– Drills whirred and hammers pounded last week deep inside the city’s historic armory, a castlelike structure that for a century has stood sentinel on a downtown corner.

The construction noise will fade away in the days ahead as the armory, no longer a military drill hall, reopens as a restaurant, arts space, bookstore and one-of-a-kind performance venue.

The vision of a group of local owners, the Castle Community project was judged the best idea to come forward when the city put the armory up for sale last year. The new owners paid $675,000 for the building, saying they want to create a vibrant arts space, open to the public, where art is made, sold and performed. Anchoring the space will be a new restaurant and bar. A coffee shop, the used bookstore, common areas and other spaces fill out the floor plan.

It will be the armory’s third act.

The armory was built for $40,000 in 1915 at 122 N. Broadway and first housed the machine gun company of the Third Minnesota National Guard Regiment. It included officers’ quarters, a dining room and a drill hall that could house 2,000 people. Rallies and fundraisers to support the troops were held there. After the war, couples met up on the hall’s wooden floors for evening dances, while on other nights art exhibitions, conventions, club meetings and even boxing matches were held, according to the History Center of Olmsted County.

The military decamped in the 1970s for a new building at the edge of town, and the city bought the armory and remade it into a senior center. A second floor was added, converting the cavernous drill hall into two floors. Offices were put on the lower floor while games of pickleball and other activities were held upstairs.

The senior center moved two years ago, and the city began a search for a new owner. City leaders said they chose the Castle Community project over four others because it offered the most flexibility for the 103-year-old armory, which is listed on the National Register of Historic Places.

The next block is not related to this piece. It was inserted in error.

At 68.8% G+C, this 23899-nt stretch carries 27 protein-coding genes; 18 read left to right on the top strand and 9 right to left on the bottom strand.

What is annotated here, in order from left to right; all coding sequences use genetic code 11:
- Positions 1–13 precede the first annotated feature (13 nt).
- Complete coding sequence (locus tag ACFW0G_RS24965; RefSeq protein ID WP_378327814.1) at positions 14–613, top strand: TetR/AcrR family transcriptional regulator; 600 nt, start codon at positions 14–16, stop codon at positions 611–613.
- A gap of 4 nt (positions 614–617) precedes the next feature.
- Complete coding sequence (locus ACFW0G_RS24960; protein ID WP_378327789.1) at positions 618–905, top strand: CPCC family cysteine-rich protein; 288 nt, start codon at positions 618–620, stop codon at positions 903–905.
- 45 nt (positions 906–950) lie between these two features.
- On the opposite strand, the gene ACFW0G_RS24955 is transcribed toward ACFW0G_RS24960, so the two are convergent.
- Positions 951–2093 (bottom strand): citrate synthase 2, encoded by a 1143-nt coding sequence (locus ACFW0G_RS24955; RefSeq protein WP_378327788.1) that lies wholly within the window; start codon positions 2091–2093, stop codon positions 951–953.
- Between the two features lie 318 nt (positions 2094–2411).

It probably helps that the project dovetails with the remake of downtown Rochester that’s been set off by the Mayo Clinic’s $5.6 billion expansion known as Destination Medical Center. The DMC vision calls for making downtown a more livable, walkable, amenity-rich city that will draw top-notch doctors and make the city a destination in its own right.

The Castle Community’s bookstore, for example, fills a gap among downtown businesses that was left when the neighborhood’s only bookstore, a Barnes and Noble, vacated its home in a historic downtown movie theater several years ago.

The new owners, Eric Deutsch, Ross Henderson, Scott Hoss and Leyzer Topel, all live and work in Rochester. Arts professional Naura Anderson, a longtime employee of the Rochester Art Center until she left in 2015, will manage the arts programming at the Castle and run an art store on its second level.

Local chef Zach Ohly will run the restaurant, Cameo at the Castle, on the building’s ground floor.

Hoss said the renovations have been mostly about uncovering the original building. The city built walls, covered up exposed brick with drywall and laid carpeting and tile on the floors. At one point, construction crews had to remove three layers of flooring to get to the original wood floors underneath.

Along the way, Hoss said, he learned that his family had a connection to the building: His father used to report to the armory for Army Reserve training in the 1960s.

Anderson said meetings with local artists helped shape the direction of the project. Already an established arts consultant in Rochester, she said she heard from the local arts community that artists wanted a place to make, show and sell their work. Some of the studio space will be available for people who want to drop in and work on something, but a few larger studios will offer monthslong residencies for artists who will work on their own trades while also engaging with the public in some way, she said.

Hoss said state and federal rehabilitation tax credits have helped fund the renovation, but it’s still been more expensive than originally anticipated. He didn’t share total costs.

The Rochester Downtown Alliance plans to hold a “Here Comes Santa Claus” event at the armory on Friday, Nov. 23, from 4 to 6 p.m. The restaurant is scheduled to open that day as well, at 3 p.m.